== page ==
It is clear that oligarchs and racists have made the best of the crisis, and it seems likely that Wall Street will do the same. The distance between plutocrats and the global poor will not diminish, even if the odd plutocrat dies. Structural inequality, and its accelerating resurgence, was not made by the people who benefit from it. It is the product of a posthuman system that evolved as their servant and which, like COVID-19, has become autonomous and homicidal. This system is fundamentally technical, and to the extent that it has human components, they are reduced to functionaries whose humanity is excluded from the efficient operation of the machinery they serve. The humanity that arrogantly defined itself as the opposite of machines finds the situation reversed: humans are rejected by the machinery they invented. The actually existing corporate cyborg has no affection for humans, rich or poor. Its program allows only for profit taking. We know that it is not animated because, unlike every living being, it has no survival instinct. It will destroy us and even itself in the blind pursuit of profit, which exists only in the present. “In the future we are all dead” is true only from a human perspective. “In the future, we are all in debt” is the corporate cyborg's credo, and the present tense is significant: we are in debt for money we will pay back, but since the lonely instant of final reconciliation never comes, debt creates an eternal present, without a goal, even the goal of self-preservation and self-perpetuation.

Three: Fatalism

The current situation is a compound result of human exemption from natural and technical environments. We can and should blame the system we were born into, but that doesn't give us a way out. Besides, as everyone says, there are no precedents, though it might be more useful to say that what precedents there have been are not ones that produce morally or systemically desirable solutions. The nadir of our conjuncture involves imagination. This is one of the domains where cultural politics is as significant as power and economics. “Imagination” here in the sense of Fredric Jameson's (2003: 76) remembered remark that it is easier to imagine the end of the world than the end of capitalism.1 Culture is what's left when the lights go out. The last lights to go out will be on Wall Street, the last flickering fires of Armageddon, not beacons of civilization.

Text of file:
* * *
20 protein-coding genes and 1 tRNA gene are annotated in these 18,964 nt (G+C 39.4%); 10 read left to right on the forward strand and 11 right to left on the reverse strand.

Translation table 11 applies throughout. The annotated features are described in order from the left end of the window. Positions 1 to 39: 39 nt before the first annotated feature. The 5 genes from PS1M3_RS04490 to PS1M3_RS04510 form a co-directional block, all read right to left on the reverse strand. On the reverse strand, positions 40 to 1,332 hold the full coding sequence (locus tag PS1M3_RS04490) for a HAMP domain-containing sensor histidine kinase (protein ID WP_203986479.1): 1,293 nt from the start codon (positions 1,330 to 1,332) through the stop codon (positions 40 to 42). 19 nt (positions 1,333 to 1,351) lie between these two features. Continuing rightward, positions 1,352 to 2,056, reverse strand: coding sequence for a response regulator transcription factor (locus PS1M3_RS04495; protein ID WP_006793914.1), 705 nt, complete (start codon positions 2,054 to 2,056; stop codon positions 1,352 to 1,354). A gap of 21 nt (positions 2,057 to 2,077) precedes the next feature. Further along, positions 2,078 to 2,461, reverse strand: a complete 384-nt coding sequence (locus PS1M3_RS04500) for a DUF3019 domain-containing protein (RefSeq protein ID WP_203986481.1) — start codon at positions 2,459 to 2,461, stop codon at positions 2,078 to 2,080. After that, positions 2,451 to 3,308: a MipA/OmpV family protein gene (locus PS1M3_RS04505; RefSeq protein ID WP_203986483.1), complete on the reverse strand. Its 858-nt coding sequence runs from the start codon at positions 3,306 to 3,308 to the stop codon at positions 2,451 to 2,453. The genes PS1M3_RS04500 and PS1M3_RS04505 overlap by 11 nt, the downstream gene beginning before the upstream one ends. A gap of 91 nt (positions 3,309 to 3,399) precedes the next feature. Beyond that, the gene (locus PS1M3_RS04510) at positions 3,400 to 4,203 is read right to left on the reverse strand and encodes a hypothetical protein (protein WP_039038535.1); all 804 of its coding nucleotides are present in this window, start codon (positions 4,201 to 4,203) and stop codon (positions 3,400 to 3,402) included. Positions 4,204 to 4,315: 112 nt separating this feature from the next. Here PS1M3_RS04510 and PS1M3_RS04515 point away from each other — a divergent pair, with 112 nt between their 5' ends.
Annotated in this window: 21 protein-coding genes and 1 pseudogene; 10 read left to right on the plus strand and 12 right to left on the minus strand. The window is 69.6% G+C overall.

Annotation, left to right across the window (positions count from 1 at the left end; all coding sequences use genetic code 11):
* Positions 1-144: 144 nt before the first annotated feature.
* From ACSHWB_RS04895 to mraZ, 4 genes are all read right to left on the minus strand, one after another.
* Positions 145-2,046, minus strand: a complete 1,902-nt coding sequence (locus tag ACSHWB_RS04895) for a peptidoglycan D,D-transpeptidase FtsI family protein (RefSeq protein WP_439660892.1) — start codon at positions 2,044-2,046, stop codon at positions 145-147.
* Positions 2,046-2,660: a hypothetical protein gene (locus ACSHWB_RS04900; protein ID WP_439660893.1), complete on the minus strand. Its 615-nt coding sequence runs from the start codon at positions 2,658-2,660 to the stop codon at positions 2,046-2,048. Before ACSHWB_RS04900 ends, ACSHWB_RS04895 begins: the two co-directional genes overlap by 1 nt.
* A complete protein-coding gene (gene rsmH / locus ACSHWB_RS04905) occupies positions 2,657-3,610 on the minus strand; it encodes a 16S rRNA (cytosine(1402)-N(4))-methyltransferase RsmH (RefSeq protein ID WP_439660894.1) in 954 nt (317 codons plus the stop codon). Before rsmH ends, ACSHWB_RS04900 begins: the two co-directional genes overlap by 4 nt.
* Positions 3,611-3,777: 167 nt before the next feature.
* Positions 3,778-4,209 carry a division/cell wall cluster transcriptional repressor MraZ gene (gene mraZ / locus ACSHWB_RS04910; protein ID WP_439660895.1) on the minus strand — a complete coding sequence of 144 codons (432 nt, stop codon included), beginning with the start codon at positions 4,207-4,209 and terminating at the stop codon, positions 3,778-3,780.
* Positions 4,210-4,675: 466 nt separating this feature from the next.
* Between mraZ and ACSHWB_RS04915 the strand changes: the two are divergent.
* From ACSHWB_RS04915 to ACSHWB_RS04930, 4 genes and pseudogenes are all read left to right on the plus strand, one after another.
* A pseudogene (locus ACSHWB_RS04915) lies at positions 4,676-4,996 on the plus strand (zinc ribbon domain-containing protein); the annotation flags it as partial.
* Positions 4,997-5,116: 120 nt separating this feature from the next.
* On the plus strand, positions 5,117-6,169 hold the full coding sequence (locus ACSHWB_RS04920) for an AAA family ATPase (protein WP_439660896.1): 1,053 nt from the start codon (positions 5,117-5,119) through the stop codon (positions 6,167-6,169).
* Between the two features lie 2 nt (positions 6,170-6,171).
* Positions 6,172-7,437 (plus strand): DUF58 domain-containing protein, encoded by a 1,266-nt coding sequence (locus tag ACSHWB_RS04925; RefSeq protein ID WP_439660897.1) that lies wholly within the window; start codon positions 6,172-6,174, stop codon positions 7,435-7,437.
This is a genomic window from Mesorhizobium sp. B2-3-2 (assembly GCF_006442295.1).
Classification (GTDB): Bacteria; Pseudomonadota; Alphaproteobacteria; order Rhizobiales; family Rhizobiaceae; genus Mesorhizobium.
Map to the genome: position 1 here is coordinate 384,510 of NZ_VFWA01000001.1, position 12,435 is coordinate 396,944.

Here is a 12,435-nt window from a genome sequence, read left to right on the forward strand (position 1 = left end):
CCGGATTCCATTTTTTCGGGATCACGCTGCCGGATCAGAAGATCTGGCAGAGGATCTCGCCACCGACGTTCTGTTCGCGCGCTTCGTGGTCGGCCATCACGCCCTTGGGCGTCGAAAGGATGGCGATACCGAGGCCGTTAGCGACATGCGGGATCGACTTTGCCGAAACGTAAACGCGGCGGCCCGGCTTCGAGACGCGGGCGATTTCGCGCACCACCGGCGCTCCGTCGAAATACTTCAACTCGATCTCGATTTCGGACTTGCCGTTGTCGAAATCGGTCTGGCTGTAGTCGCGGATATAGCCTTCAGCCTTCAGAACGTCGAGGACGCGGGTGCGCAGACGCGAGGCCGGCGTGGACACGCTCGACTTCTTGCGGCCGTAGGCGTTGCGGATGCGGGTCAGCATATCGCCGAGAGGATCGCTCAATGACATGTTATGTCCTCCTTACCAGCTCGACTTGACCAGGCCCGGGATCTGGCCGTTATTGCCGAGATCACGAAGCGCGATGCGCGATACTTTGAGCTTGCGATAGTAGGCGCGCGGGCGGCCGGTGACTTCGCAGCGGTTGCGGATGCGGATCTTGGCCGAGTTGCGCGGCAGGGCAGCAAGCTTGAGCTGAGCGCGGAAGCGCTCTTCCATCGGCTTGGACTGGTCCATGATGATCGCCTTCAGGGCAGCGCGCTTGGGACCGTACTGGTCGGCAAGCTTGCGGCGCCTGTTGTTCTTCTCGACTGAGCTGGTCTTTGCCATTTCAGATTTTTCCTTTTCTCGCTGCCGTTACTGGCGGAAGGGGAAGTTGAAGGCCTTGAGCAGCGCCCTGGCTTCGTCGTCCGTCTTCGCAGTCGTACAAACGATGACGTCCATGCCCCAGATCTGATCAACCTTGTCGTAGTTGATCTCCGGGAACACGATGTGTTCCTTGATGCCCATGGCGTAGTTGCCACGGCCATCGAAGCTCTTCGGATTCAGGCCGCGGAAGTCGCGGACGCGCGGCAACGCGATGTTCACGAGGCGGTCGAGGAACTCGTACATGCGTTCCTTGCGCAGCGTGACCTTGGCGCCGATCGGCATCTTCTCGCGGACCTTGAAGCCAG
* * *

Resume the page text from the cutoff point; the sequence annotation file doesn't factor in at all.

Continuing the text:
A decent number of commentators note that the concept of “private health” is self-contradictory. Public health, planned economies, and the social wage (though few polities dare call these strategies by their Cold War names) are now in place in the advanced economies, with the constant exception of the United States. Dogmatic neoliberalism has proved ineffectual, and neopopulism courts disaster from Brazil to Hungary. Left optimism encourages us to see more social, less privative and competitive cultural underpinnings revealing themselves as the genetic material for a post-COVID-19 world.

Equally many if not more respond with miscellaneous xenophobias, mobilizing traditional fears of religious, racial, and migrant strangers, and bizarre innovations in the fear of technology like burning 5G network masts, and fear of nature expressed by turning pets out of doors. Fear and hatred of the other match contradictory survivalist advice on hoarding and bingeing of consumer goods and electronic media, once vehicles of ideology, now instruments of mental health. The Right's optimistic vision of survival and recovery includes returning to business as usual, breathing greenwashed air.

Alongside Left and Right public optimism, privately, not even said aloud to our nearest and dearest, probably especially not to them, is a far more dangerous political culture: fatalism.